Nine years later, I can't believe how much has changed. I can't even count the number of people I know who have given birth at home (or would be open to the possibility). So many women! That is partly because I have sought friendships and attracted friendships with like-minded people. But I don't think that's the only explanation. I think giving birth at home is becoming more and more common. In fact, I know it is.
Did you see that report back in March from the CDC? Amy Newman from RH Reality Check summarizes it's findings:
Over the last five years, out-of-hospital births (which includes home birth and birthing at a free-standing birth center) rose 3 percent and home births rose 5 percent after having sharply declined between 1940 and 1969 and then remaining static over the last few decades.Clearly women aren't abandoning hospitals in droves. We're talking about a tiny percentage of the total births in the U.S. But I expect that trend to continue. Not because hospitals are BAD. They're not bad. They serve an essential purpose for women who experience birth complications. But I expect home births to continue to rise because more and more women are realizing that, being low risk, they can have an equally safe but likely more satisfying birth experience staying home. And the more women choose that path, the easier it becomes for their friends and family members to choose it... and on and on.
I often wonder what maternity care will be like in the U.S. when my daughters reach their childbearing years.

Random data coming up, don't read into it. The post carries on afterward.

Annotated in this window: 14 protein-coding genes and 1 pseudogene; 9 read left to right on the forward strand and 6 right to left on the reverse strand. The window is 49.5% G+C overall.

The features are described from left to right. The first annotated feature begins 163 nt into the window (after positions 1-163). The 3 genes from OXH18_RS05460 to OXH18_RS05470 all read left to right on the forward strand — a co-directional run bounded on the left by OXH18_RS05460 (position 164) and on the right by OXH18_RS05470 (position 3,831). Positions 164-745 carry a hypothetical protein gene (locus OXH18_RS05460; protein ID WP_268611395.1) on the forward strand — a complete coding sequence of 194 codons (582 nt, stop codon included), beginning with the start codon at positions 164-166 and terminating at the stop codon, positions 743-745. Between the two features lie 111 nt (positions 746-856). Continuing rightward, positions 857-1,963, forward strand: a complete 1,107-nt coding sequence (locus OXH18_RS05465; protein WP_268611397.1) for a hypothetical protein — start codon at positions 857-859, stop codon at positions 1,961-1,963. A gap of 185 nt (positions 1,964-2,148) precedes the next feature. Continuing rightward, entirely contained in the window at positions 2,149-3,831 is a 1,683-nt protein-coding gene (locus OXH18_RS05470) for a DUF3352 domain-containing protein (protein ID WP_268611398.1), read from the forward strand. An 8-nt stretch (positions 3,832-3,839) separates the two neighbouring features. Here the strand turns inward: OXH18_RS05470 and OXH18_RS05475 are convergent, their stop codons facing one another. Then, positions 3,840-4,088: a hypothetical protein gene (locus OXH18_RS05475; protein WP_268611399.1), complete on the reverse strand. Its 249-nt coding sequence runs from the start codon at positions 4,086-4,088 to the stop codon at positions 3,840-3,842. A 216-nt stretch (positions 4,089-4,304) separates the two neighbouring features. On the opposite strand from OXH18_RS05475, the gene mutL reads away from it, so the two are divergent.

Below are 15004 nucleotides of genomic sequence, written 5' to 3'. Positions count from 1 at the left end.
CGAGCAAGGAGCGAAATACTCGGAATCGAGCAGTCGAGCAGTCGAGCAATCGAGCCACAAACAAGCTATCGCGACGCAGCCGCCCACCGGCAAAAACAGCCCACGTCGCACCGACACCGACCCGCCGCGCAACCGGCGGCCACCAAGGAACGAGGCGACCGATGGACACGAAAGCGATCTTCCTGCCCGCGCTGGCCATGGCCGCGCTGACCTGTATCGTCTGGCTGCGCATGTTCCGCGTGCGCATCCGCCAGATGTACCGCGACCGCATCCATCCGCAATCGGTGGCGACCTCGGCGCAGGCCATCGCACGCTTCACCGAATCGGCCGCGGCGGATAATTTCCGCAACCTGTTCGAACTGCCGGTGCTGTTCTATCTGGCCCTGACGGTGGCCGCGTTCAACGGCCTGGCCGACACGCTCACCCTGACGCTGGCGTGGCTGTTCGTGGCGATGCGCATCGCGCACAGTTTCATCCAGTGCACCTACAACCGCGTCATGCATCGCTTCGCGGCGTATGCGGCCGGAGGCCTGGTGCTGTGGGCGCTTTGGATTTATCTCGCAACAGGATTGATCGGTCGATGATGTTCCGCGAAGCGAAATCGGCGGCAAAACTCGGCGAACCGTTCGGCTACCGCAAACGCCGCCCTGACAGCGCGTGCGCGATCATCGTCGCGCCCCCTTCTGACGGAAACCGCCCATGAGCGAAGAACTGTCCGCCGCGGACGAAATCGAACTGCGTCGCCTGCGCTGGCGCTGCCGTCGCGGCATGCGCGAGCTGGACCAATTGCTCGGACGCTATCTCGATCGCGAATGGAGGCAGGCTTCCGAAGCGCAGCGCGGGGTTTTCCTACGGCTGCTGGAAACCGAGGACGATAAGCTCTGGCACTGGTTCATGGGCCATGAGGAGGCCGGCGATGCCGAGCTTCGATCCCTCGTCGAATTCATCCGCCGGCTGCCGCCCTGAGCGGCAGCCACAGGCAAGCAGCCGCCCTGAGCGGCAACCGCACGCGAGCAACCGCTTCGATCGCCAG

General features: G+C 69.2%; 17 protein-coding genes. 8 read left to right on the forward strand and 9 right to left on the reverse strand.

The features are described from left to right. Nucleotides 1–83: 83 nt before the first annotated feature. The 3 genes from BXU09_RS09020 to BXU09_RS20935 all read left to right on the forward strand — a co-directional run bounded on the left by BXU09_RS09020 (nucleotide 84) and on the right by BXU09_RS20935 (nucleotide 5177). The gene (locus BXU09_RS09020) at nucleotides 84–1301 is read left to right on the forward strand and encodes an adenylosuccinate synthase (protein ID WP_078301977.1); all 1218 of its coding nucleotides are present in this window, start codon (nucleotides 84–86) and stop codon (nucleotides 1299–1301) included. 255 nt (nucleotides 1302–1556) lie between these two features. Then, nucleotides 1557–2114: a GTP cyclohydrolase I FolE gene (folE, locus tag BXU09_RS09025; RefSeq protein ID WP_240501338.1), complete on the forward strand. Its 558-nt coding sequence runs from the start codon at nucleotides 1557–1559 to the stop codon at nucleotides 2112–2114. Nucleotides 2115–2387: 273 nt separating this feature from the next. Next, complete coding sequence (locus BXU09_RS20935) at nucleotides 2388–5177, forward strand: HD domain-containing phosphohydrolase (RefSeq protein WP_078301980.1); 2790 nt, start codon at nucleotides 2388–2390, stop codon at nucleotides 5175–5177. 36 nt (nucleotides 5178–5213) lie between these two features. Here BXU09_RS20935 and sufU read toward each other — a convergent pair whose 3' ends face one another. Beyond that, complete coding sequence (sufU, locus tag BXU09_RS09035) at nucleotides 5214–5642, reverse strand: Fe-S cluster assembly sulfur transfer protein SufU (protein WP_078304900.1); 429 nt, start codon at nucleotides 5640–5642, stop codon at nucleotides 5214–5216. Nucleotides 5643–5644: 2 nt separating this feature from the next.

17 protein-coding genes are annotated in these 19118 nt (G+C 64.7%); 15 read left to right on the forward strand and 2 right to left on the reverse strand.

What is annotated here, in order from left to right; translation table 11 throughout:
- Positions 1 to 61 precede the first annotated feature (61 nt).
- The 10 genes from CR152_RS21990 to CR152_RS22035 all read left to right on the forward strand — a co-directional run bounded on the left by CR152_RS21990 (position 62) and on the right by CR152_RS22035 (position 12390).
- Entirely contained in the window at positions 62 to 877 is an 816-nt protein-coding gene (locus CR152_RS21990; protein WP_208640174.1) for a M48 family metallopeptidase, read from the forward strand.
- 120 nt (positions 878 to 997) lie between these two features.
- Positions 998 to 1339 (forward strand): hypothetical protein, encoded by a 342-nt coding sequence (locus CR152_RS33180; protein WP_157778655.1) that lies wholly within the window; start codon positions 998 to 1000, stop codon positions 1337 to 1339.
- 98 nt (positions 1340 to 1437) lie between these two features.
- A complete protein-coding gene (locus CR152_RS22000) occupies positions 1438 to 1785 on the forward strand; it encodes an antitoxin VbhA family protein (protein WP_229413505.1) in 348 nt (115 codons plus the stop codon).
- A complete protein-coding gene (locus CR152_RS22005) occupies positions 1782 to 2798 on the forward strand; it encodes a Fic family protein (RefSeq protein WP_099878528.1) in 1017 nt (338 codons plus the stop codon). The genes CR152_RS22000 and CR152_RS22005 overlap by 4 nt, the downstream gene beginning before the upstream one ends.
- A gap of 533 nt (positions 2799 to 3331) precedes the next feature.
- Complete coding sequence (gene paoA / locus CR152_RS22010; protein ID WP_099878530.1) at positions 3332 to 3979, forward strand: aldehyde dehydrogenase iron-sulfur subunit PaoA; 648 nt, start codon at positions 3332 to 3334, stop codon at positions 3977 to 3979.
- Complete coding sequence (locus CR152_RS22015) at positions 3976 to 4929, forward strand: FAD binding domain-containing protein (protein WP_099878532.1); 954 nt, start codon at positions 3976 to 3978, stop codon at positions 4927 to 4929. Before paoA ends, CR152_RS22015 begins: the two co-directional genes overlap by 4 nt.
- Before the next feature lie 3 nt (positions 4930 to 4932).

I know my daughters may not choose the same path I have chosen. I will support them in whatever they choose. But watching them both scramble to get on my lap whenever they hear the unmistakable sounds of a YouTube birth video, seeing their complete and utter fascination with every detail, their comfort level and curiosity as a baby head emerges from its mother... all of that makes me hopeful that they will at least not enter their childbearing years fearful and uneducated.
When my oldest daughter does tell me, on occasion, that she doesn't want to have babies because "It will hurt," I always smile and respond, "But it's SO COOL! I love doing it!" I hope that hearing my love of birth will, with time, ease her fears. I plan to school them all their lives in the beauty of birth and teach them how to help each other and other women through that process. It makes me so happy to think of them doula-ing each other some day... and their friends... and their daughters... and grand-daughters.
When I got married in 2001, no one in my family or circle of friends would have ever dreamed of giving birth at home. Ever. And now I'm surrounded by home birthing mommas... and looking at the possibility of generations of my own daughters joining those ranks. What a beautiful sight.
Change is good.